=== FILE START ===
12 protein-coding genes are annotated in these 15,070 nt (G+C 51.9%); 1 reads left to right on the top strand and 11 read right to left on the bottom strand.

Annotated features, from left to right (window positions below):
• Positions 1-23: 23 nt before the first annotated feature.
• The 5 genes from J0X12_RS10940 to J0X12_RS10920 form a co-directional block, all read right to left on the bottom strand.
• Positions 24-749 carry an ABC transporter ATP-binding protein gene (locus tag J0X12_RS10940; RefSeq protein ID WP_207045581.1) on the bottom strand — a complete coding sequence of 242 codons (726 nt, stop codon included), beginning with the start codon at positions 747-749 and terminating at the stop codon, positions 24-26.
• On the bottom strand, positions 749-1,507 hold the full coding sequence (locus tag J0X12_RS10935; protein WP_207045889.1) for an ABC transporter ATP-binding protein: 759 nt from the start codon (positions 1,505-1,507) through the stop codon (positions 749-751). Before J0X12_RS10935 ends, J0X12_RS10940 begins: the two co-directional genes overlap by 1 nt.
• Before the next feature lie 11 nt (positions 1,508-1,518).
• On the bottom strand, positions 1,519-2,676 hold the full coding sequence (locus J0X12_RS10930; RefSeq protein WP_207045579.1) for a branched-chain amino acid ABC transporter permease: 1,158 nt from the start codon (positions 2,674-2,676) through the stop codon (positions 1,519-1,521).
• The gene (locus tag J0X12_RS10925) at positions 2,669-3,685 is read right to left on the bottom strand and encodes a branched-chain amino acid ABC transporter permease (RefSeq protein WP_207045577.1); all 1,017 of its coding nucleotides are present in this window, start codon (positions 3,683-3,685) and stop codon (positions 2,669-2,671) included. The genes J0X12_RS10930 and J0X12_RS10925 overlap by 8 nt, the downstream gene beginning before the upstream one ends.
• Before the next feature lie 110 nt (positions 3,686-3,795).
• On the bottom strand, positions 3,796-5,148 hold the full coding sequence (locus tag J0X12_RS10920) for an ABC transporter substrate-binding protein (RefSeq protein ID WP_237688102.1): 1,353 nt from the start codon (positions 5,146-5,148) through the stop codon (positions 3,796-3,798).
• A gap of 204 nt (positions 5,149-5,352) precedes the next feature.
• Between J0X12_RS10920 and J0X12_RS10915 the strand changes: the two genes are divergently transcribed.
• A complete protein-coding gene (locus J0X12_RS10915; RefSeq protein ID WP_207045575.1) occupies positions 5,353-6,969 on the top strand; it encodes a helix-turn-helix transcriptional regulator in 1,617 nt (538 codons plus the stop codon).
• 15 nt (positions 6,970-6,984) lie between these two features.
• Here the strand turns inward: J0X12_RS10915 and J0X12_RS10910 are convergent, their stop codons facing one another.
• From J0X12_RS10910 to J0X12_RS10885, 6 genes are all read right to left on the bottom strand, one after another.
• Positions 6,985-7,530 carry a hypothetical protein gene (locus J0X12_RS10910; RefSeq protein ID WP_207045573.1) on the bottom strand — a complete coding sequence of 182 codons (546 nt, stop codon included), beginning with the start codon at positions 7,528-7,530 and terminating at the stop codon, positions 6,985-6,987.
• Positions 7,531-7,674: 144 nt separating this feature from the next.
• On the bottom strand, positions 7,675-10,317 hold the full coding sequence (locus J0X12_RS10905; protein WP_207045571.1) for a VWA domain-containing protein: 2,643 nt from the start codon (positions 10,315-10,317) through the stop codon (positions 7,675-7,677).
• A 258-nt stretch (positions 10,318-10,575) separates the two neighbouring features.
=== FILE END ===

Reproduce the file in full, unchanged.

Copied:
12 protein-coding genes are annotated in these 15,070 nt (G+C 51.9%); 1 reads left to right on the top strand and 11 read right to left on the bottom strand.

Annotated features, from left to right (window positions below):
• Positions 1-23: 23 nt before the first annotated feature.
• The 5 genes from J0X12_RS10940 to J0X12_RS10920 form a co-directional block, all read right to left on the bottom strand.
• Positions 24-749 carry an ABC transporter ATP-binding protein gene (locus tag J0X12_RS10940; RefSeq protein ID WP_207045581.1) on the bottom strand — a complete coding sequence of 242 codons (726 nt, stop codon included), beginning with the start codon at positions 747-749 and terminating at the stop codon, positions 24-26.
• On the bottom strand, positions 749-1,507 hold the full coding sequence (locus tag J0X12_RS10935; protein WP_207045889.1) for an ABC transporter ATP-binding protein: 759 nt from the start codon (positions 1,505-1,507) through the stop codon (positions 749-751). Before J0X12_RS10935 ends, J0X12_RS10940 begins: the two co-directional genes overlap by 1 nt.
• Before the next feature lie 11 nt (positions 1,508-1,518).
• On the bottom strand, positions 1,519-2,676 hold the full coding sequence (locus J0X12_RS10930; RefSeq protein WP_207045579.1) for a branched-chain amino acid ABC transporter permease: 1,158 nt from the start codon (positions 2,674-2,676) through the stop codon (positions 1,519-1,521).
• The gene (locus tag J0X12_RS10925) at positions 2,669-3,685 is read right to left on the bottom strand and encodes a branched-chain amino acid ABC transporter permease (RefSeq protein WP_207045577.1); all 1,017 of its coding nucleotides are present in this window, start codon (positions 3,683-3,685) and stop codon (positions 2,669-2,671) included. The genes J0X12_RS10930 and J0X12_RS10925 overlap by 8 nt, the downstream gene beginning before the upstream one ends.
• Before the next feature lie 110 nt (positions 3,686-3,795).
• On the bottom strand, positions 3,796-5,148 hold the full coding sequence (locus tag J0X12_RS10920) for an ABC transporter substrate-binding protein (RefSeq protein ID WP_237688102.1): 1,353 nt from the start codon (positions 5,146-5,148) through the stop codon (positions 3,796-3,798).
• A gap of 204 nt (positions 5,149-5,352) precedes the next feature.
• Between J0X12_RS10920 and J0X12_RS10915 the strand changes: the two genes are divergently transcribed.
• A complete protein-coding gene (locus J0X12_RS10915; RefSeq protein ID WP_207045575.1) occupies positions 5,353-6,969 on the top strand; it encodes a helix-turn-helix transcriptional regulator in 1,617 nt (538 codons plus the stop codon).
• 15 nt (positions 6,970-6,984) lie between these two features.
• Here the strand turns inward: J0X12_RS10915 and J0X12_RS10910 are convergent, their stop codons facing one another.
• From J0X12_RS10910 to J0X12_RS10885, 6 genes are all read right to left on the bottom strand, one after another.
• Positions 6,985-7,530 carry a hypothetical protein gene (locus J0X12_RS10910; RefSeq protein ID WP_207045573.1) on the bottom strand — a complete coding sequence of 182 codons (546 nt, stop codon included), beginning with the start codon at positions 7,528-7,530 and terminating at the stop codon, positions 6,985-6,987.
• Positions 7,531-7,674: 144 nt separating this feature from the next.
• On the bottom strand, positions 7,675-10,317 hold the full coding sequence (locus J0X12_RS10905; protein WP_207045571.1) for a VWA domain-containing protein: 2,643 nt from the start codon (positions 10,315-10,317) through the stop codon (positions 7,675-7,677).
• A 258-nt stretch (positions 10,318-10,575) separates the two neighbouring features.